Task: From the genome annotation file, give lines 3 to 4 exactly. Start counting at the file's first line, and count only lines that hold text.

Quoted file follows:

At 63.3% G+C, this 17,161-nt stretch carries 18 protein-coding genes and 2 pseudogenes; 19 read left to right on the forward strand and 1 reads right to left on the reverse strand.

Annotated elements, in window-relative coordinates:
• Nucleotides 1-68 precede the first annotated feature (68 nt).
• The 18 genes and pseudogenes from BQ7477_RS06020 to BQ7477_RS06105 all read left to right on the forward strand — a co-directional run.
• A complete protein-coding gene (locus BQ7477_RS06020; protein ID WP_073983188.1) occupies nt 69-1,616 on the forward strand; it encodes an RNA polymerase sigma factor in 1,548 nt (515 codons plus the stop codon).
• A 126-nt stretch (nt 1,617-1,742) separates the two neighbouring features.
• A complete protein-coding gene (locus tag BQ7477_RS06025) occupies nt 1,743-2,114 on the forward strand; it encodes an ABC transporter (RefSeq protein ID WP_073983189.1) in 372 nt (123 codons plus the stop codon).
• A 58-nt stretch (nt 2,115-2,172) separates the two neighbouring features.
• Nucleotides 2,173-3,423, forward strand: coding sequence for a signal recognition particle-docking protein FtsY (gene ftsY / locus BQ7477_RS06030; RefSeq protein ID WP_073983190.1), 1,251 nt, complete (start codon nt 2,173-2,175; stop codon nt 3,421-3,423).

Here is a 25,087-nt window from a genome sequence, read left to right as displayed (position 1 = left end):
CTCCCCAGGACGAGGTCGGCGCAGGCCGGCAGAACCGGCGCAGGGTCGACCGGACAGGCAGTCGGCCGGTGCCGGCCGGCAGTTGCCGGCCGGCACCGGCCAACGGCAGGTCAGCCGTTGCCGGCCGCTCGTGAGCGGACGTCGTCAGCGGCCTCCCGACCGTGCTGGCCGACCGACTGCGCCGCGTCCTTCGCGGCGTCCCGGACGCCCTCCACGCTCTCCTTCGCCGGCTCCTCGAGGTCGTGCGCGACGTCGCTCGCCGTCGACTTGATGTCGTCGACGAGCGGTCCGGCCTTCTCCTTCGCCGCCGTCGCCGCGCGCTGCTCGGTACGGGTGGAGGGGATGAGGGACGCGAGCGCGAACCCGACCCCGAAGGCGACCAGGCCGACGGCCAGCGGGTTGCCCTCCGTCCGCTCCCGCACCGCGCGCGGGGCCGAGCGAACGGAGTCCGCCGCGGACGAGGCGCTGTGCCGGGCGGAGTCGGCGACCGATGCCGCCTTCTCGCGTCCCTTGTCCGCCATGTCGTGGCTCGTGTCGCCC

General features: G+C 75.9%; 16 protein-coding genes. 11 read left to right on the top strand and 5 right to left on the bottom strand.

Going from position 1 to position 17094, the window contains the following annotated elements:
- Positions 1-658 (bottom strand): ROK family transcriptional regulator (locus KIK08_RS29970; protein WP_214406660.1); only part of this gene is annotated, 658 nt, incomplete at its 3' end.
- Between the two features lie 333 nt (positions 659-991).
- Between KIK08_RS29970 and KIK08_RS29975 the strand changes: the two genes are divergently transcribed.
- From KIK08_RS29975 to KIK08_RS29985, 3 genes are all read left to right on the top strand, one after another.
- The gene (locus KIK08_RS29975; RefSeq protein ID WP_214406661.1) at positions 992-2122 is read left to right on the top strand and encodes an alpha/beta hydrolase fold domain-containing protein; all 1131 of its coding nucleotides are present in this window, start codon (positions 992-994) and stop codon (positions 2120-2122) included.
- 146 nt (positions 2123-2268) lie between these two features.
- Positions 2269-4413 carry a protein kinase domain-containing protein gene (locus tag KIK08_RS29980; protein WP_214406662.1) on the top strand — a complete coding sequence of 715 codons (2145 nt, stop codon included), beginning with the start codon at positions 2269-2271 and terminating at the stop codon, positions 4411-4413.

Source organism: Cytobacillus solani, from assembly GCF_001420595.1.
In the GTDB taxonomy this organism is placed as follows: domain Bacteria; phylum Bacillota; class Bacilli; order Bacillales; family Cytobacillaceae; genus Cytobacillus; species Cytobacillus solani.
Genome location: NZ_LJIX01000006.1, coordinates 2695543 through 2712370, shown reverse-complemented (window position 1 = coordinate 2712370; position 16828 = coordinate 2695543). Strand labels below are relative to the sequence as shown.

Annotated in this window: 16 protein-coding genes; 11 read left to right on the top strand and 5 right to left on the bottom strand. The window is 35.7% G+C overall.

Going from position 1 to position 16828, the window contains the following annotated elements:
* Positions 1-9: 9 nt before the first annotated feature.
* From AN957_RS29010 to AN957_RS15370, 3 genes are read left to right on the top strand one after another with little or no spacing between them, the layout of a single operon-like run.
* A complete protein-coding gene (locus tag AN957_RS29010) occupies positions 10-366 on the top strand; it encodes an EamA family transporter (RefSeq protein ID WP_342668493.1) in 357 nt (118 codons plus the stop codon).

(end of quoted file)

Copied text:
• Nucleotides 1-68 precede the first annotated feature (68 nt).
• The 18 genes and pseudogenes from BQ7477_RS06020 to BQ7477_RS06105 all read left to right on the forward strand — a co-directional run.